by Courtney Greene, Senior VP of International Operations
“The only source of knowledge is experience.”
The crowd outside the building grew increasingly restless. Weight was shifted from foot to foot. Sighs could be heard. Watches were consulted. What was going on?! The doors finally opened and the eager people pushed their way forward.
It has been twenty-two years since I impatiently waited within that crowd in Quito, Ecuador, outside a mall called El Jardín. Like those around me, I had grown increasingly frustrated when the doors did not open as scheduled at 10 am. I was waiting to access a money-changing kiosk inside. Perhaps I was in a hurry to get cash in anticipation of a trip outside the city. Perhaps I was just a typical impatient young person without any real-time constraints or obligations, simply annoyed that I had to wait longer than anticipated.
I don’t remember exactly how long it took me to broaden my focus. But relatively quickly, my thinking shifted from the simple frustration of a small inconvenience – that irritating wait– to the feelings of being denied entry. My mind sensed a parallel between that experience of waiting on the outside, confused as to why we were being denied access to a place we felt entitled to enter based on the hours printed on the door, to the countless children I passed by on the streets every single day. As I enjoyed my forty-five minute walk to the bus depot each day to get to the university where I studied, I would often see children, gathered around their begging mothers, their beautiful, innocent faces often red and cracked from hours of being exposed to the intense sun of a city nestled high in the Andes Mountains. At El Jardín, the people around me and I had experienced a fleeting moment of exclusion, quickly forgotten, but the children I routinely encountered would never be granted access to that high-end mall. They would quickly have been chased away by security guards, paid to ensure that the experience of the more privileged classes was not marred by the begging of vulnerable children.
Growing up, these were not situations I experienced. Living in a largely homogenous community with a majority of white, middle-class families in a suburb of Detroit, I went to a highly-performing public school and took college-track classes, which ensured I didn’t even share the same halls with students who were not college-bound. Though I had volunteered and organized walks for groups like the March of Dimes, I had attended mass and been reminded, week after week, to serve and care for the poor and the marginalized, my life experiences to date were still so limited.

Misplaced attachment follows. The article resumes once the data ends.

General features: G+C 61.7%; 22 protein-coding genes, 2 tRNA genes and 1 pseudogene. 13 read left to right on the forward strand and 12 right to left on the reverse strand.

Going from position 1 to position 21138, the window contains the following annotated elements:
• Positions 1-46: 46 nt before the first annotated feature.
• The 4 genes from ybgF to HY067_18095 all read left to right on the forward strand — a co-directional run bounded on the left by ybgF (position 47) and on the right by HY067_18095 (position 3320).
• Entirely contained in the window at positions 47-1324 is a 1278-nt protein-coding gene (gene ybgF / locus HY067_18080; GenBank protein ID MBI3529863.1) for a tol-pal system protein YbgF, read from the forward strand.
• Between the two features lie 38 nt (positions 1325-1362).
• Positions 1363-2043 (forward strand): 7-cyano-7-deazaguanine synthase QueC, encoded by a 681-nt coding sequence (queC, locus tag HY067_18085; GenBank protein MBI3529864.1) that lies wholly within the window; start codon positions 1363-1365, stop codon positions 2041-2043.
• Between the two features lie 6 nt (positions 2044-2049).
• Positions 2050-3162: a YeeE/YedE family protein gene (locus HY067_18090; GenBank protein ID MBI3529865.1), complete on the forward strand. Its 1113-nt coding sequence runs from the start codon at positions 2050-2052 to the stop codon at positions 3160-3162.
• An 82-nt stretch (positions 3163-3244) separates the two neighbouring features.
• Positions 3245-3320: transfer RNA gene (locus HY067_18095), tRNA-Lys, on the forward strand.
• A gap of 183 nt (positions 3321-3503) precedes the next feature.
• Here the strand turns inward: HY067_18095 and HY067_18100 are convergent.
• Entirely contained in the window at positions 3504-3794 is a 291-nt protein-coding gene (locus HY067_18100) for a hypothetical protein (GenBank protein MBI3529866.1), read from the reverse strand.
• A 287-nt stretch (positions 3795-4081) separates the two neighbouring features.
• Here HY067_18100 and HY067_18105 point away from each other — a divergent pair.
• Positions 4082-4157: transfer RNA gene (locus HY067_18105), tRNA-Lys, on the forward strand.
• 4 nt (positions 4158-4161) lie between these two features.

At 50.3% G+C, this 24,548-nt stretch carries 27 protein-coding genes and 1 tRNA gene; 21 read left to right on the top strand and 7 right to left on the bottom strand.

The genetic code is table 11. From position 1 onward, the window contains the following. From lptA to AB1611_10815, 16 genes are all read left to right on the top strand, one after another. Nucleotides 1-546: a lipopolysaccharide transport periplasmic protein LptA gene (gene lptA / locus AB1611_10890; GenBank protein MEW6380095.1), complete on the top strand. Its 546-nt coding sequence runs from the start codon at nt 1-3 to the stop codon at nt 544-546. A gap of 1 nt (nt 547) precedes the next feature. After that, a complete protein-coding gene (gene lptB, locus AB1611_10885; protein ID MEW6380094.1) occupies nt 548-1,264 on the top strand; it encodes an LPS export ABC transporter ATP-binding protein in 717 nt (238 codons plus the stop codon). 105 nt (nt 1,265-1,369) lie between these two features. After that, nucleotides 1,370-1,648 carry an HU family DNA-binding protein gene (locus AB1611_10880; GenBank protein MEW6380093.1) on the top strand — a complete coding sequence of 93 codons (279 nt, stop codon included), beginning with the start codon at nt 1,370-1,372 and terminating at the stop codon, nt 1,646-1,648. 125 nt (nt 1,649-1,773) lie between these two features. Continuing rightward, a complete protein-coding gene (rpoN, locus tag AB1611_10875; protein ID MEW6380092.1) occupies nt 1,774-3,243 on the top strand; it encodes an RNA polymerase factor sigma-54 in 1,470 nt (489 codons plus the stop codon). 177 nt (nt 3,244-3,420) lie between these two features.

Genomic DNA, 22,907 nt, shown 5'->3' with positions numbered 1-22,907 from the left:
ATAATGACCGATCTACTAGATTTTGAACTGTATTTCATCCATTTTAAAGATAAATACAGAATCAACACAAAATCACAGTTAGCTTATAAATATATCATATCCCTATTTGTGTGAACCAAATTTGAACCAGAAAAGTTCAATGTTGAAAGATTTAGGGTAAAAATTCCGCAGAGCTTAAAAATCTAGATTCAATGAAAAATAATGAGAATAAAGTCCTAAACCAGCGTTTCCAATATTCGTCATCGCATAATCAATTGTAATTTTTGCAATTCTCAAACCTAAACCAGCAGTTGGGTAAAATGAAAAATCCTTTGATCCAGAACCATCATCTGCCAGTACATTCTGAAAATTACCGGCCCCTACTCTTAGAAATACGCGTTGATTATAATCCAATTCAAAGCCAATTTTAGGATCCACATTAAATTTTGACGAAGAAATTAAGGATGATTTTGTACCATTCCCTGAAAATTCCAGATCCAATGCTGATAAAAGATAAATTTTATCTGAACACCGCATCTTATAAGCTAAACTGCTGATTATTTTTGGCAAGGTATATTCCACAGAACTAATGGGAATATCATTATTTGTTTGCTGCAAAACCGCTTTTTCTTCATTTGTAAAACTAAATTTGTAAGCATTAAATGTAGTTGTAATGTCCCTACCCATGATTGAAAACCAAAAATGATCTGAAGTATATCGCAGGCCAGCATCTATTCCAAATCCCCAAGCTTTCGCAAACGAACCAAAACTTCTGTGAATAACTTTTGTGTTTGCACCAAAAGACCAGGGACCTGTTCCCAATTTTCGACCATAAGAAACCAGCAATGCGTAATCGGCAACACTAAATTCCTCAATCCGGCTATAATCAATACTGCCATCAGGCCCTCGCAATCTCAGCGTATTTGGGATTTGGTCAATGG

That relatively insignificant 15-minute wait at El Jardín was just one of the countless moments that provided exposure and access to a reality of poverty that I peripherally knew existed but had never had such direct contact with. Study abroad literally transported me to a new world. And in so doing, my past conditioning was temporarily forgotten in the midst of living in the moment. Every new experience, every little challenge that is an intrinsic part of navigating a new place, forced me to remain in the present, lest I become overwhelmed. And nearly two decades of reflection later, I am still learning from that experience. It is still changing me. It continues to open doors to experiences I would never have had otherwise.
In today’s pandemic reality, we are continually bombarded with statistics– dramatic infection rates, hospitalizations, deaths. And as shocking as the numbers themselves are, they are never nearly as impactful as the personal experiences of loved ones whose grandmother, father, sister, or child has lost a life. And so it is with study abroad. It has the power to change “facts”, stereotypes, even statistics, into lived experience. It affords opportunities to strip away the filters on our eyes that we didn’t even know existed. It allows us to engage in a world where small (and sometimes BIG!) personal failures are an inevitable reality, and because we are just a foreigner, it allows us to more easily forgive ourselves when we don’t quite understand, we don’t quite do it right, or we don’t speak or perform elegantly. The standards we hold ourselves to in our more familiar environments suddenly don’t really matter, for no one we know is watching. And by leaving behind all of that pressure, we have an incredible ability to see ourselves and to see others.
In making personal connections with people having a different set of lived experiences, perspectives, and values, we stop feeling so scared and threatened by that which we do not know or understand. And so we learn. And grow. And are irrevocably changed for the better.
Because we have accelerated our understanding of the beauty of being human.
*Courtney Greene is currently Senior VP of International Operations at API. The photos above are from her first return visit to Ecuador since studying abroad with API. She was able to share the experience with her son Edwin and spent the day with her host father at Mitad del Mundo!
**Courtney will be hosting an upcoming webinar for study abroad offices at Colleges and Universities, Health & Safety at API in Extraordinary Times along with Carolyn Lutes, Associate Vice President of Health Safety and Student Wellness, on the evolution of API’s policies and procedures in response to COVID-19. They will share what they learned and how students were kept safe abroad during the global pandemic. One lucky attendee will be selected to receive a $500 student scholarship from API.